# Bayesian approach to inference. Why do we pick specific values as our hypothesis?

So say I'm dealing with M&M. I have 5 M&Ms and one of them is yellow. I want to know if the true proportion of M&Ms in the entire bag is 10% or 20%.

In the frequentist approach, my hypothesis would be: H0: P = 10% H1: P > 10%

However, in the Bayesian approach, I would say:
H0: P = 10%
H1: P = 20%

Philosophically, why is this?

Updated question

I'm going to attempt to solve this using the Bayesian approach. What am I missing?

Say our priors are:
P(H1) = 0.5
P(H2) = 0.5

$P(k = 1 | H1) = 0.33$ (I used binomial distribution)
$P(k = 1 | H2) = 0.41$ (I used binomial distribution)

So,

P(H1 | k = 1) = $\frac{0.5 * 33}{0.5 * 33 + 0.5 * 0.41} = 0.45$
P(H2 | k = 1) = $0.55$

So we choose H2.

• Just an observation: you can test $H_0 : p=10\%$ against $H_1 : p=20\%$ using classical/frequentist methods. In fact, when both the null and the alternative are simple, there is a most powerful test available (which would probably have great appeal to a classical/frequentist statistician): en.wikipedia.org/wiki/Neyman%E2%80%93Pearson_lemma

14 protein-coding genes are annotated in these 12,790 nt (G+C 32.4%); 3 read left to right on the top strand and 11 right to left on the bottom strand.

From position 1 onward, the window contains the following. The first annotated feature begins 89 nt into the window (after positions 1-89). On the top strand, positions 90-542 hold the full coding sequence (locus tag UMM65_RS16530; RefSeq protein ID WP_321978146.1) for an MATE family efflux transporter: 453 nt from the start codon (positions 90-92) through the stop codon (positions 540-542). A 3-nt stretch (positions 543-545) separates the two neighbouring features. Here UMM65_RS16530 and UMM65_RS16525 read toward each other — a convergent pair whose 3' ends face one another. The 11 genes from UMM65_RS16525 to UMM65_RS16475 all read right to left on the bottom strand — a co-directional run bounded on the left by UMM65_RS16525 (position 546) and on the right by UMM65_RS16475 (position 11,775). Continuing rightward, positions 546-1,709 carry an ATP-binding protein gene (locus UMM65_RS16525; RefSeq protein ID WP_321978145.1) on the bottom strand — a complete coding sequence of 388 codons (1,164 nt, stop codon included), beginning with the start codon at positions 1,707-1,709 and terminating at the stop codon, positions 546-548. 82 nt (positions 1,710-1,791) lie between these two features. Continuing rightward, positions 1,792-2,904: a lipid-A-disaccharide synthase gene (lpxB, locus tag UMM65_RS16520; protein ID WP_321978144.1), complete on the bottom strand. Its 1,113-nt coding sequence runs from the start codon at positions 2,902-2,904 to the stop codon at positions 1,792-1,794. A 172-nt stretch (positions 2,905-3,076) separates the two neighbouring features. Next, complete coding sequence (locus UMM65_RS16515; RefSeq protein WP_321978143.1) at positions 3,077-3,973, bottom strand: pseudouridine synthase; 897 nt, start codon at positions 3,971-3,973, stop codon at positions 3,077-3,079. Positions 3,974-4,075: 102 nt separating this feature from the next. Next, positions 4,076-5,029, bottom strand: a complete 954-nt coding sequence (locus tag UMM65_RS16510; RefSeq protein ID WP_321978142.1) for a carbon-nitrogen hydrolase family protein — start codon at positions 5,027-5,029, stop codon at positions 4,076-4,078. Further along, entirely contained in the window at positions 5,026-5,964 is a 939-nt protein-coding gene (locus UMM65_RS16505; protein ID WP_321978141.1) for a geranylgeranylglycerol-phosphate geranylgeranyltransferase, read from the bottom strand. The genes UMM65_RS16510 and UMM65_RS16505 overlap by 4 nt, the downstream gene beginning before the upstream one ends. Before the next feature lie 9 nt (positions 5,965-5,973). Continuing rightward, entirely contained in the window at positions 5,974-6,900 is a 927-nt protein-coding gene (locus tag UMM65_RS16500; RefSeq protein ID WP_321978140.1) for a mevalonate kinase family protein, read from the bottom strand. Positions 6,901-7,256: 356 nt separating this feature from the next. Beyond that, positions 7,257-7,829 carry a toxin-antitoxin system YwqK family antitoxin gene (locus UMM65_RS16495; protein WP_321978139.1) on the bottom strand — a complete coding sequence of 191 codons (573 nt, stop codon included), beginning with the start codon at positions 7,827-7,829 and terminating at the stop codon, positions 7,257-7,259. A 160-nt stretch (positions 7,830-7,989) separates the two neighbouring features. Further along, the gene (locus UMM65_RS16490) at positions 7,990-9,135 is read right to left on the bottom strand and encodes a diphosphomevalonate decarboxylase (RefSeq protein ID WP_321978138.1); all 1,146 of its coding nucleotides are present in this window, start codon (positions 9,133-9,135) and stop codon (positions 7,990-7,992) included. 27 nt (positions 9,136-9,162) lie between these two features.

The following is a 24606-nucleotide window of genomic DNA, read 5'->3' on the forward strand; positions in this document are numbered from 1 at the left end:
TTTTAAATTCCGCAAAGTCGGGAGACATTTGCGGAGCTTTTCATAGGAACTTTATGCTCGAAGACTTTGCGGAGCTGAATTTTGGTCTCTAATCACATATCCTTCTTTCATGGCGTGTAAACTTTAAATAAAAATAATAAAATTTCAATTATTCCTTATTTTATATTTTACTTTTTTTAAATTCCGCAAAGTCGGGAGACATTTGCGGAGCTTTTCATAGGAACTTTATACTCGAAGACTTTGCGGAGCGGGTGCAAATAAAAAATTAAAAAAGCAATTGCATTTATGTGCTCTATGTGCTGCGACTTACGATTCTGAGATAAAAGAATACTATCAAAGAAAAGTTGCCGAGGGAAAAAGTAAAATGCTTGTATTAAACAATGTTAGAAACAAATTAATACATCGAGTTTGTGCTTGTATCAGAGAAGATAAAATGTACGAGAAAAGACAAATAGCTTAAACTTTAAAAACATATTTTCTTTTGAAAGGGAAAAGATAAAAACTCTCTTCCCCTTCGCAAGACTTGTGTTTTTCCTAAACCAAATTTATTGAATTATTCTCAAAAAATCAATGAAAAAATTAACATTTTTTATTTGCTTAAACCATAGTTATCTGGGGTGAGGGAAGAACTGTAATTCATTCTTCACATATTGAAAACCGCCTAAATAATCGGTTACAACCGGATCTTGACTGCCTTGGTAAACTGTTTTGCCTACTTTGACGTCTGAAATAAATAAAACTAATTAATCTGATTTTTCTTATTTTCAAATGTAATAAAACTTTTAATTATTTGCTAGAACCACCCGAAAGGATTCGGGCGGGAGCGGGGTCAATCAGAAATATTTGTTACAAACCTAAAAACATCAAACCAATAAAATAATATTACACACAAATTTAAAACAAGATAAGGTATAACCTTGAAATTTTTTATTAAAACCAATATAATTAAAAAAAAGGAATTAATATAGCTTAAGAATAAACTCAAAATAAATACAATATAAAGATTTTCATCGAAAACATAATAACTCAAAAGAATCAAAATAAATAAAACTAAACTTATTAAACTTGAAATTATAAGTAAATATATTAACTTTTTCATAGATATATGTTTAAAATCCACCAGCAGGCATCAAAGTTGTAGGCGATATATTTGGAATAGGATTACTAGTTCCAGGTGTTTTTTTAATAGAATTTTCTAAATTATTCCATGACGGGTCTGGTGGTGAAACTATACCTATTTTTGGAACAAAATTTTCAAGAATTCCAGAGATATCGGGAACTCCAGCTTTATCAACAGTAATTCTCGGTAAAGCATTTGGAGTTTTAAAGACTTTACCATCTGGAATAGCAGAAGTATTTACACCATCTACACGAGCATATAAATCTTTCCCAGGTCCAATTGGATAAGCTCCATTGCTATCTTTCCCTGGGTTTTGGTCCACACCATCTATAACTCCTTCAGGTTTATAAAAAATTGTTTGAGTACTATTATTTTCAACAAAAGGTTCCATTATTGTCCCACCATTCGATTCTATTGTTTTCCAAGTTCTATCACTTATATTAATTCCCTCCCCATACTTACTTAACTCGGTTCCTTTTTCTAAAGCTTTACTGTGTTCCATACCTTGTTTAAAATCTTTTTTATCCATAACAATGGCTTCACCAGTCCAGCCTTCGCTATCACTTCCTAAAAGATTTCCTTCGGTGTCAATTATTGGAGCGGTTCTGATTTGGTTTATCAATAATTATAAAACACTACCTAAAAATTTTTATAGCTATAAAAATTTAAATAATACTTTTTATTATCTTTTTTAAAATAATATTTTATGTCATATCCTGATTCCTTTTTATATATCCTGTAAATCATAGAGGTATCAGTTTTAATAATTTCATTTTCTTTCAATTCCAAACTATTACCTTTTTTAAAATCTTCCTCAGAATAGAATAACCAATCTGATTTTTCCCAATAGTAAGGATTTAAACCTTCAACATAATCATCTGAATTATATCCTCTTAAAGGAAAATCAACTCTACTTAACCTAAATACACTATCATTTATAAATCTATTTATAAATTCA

– Zen
Commented May 26, 2017 at 0:20
• This is not correct: a Bayesian analysis can evaluate any (point or compound) hypothesis against any (point or compound) hypothesis. Commented May 29, 2017 at 7:21

For instance if your posterior is absolutely continous, making statements suck as $$H_0 = k$$ does not make any sense. This is because to make bayesian hypothesis tests you simply have to compute the probability of the $$H_0$$ statement from the posterior and atoms under continous distributions have 0 probability.
From your question I can see $$P(H_0) = .45$$ this is $$H _0: p = .1$$, it is clear that $$P(H _1) = .65$$ where $$H_1: p > .1$$ (this a kolmogorov axiom of probability), then you reject $$H _0$$